WLA Neurodivergence & Libraries Summit Schedule

Individual Registration | Organizational Registration | State-Wide Access Registration

8:45–9:00 AM | Welcome

WLA's Board President Johanna Jacobsen Kiciman will welcome you to the Summit and share tips for making the most of your participation.

Johanna Jacobsen Kiciman (she/her), Education and Research Help Librarian, University of Washington Tacoma, WLA 2023 Board President

9:00–10:00 AM | Introduction to Neurodiversity

What is neurodiversity? Who counts as neurodivergent? This session will provide an overview of key concepts and terminology, as well as ways to be more inclusive of many different neurotypes.

Dr. Lucas Harrington, Psy.D. (he/him), Psychologist, University of Washington Autism Center
Lucas Harrington, PsyD (he/him) is an autistic clinical psychologist at the University of Washington Autism Center. His work includes public speaking and consultation, support for neurodivergent and neurotypical parents/caregivers, and diagnostic evaluations. Dr. Harrington helps people work towards inclusion and justice for all neurotypes through better understanding of themselves and each other.

10:30–11:30 AM | Keynote with Mike Jung

Mike Jung is the author of THE BOYS IN THE BACK ROW, GEEKS, GIRLS, AND SECRET IDENTITIES, and UNIDENTIFIED SUBURBAN OBJECT. He is a library professional by day, a writer (and ukelele player) by night and was a founding member of #WeNeedDiverseBooks team. Hear from Mike about his own experience being diagnosed as autistic and the ways his neurodivergent identity has shaped his writing, his advocacy for diverse representations in books, and his library work.

11:45 AM–12:15 PM | Neurodivergent Lunch Meetup

Participants who identify as neurodivergent are welcome to attend this informal virtual meetup!

12:30–1:30 PM | We Are Already Here: The Workplace Experiences of Neurodivergent Library Workers

While libraries are increasingly implementing practices and services designed to serve neurodivergent patrons, such efforts have not yet extended to neurodivergent library employees. This session will share results from an IMLS-funded initiative that highlights the voices of neurodivergent librarians and their journey of negotiating identity as they face barriers and enablers to their success. Participants will also learn about the challenges and strengths of being a neurodivergent supervisor. Neurodivergent librarians are an important part of the profession, so it is imperative that libraries adopt neuroinclusive practices in their workplaces. Join the conversation to learn what to consider at your library!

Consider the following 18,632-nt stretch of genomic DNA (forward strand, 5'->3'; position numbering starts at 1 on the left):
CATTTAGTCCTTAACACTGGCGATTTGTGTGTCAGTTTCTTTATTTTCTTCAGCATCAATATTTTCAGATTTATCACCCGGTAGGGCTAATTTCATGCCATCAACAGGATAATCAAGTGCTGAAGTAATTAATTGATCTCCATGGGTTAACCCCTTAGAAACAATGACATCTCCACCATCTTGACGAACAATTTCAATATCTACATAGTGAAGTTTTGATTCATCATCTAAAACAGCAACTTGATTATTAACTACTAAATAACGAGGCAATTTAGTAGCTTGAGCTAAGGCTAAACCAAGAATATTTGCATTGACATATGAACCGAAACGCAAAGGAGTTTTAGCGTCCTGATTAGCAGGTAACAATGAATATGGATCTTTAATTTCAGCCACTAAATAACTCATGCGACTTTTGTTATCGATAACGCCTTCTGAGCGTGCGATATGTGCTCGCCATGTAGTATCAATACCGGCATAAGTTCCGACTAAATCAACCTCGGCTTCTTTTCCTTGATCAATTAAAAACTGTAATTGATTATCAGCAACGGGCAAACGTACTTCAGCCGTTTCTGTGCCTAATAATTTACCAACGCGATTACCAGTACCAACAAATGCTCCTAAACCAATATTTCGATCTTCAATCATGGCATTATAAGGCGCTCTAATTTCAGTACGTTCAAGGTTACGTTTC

Christine Moeller (they/she), Phd Student, University of Washington iSchool
Prior to joining the PhD program at the UW iSchool, Christine worked as an academic librarian for seven years, primarily as an instructional design librarian. Their own experiences and the experiences of their colleagues led them to research the barriers to workplace inclusion experienced by disabled academic librarians, including resilience narratives, stereotypes, and professionalism discourse. Building on this research, they are now investigating the experiences of neurodivergent librarians with the goal of making libraries and eventually other workplaces (like academia itself) more inclusive of neurodivergent people like themself.
Mei’lani Eyre (he/they), Librarian, South Seattle College (Moderator)

2:00–3:00 PM | Supporting the Autistic Community Through Neurodiversity Libraries

For too long, non-autistic people have dominated the discourse on autism. Neurodiversity libraries are changing that by centering autistic perspectives and promoting autistic pride and culture. Learn how neurodiversity libraries enrich their local communities through education, resources, programs, and events that celebrate Autistic identity and culture. Participants will be invited to join an online network of Neurodiversity Librarians where they can get support and advice on incorporating neurodiversity affirming materials into their collection.

Christina-Marie "CM" Wright (they/them), NCW LEND: North Central Washington Library for Education on NeuroDiversity 
Christina-Marie “CM” Wright is the founder of North Central Washington Library for Education on NeuroDiversity (NCW LEND). They are multiply-neurodivergent and otherwise disabled, the parent of eight children, and definitely a late bloomer. CM is currently earning double degrees in Psychology and Deaf & Sign Language Studies with minors in Anthropology and Accessibility Studies at Central Washington University. They are presently conducting a pilot research study on autistic genderqueer experiences and looking forward to continuing their research in a Clinical Psychology Ph.D. program. On low-pain days, CM loves kayaking with their spouse on the Columbia River.

Lei Wiley-Mydske (she/they), Ed Wiley Autism Acceptance Library
 Lei Wiley-Mydske (she/they) is a gendervague/nonbinary autistic and otherwise neurodivergent writer, activist, artist and parent of an autistic young adult. They are the director of the Ed Wiley Autism Acceptance Library, founder of the neurodiversity library movement and Community Outreach and Communications Coordinator at Autistic Women & Nonbinary Network. Lei co-owns a tattoo shop in Stanwood, WA and is Secretary and a founding board member of PFLAG Stanwood-Camano. In their spare time, they enjoy spending time with family, gardening, tattoos, collecting plants, infodumping about neurodiversity and disability justice and doing nerd stuff.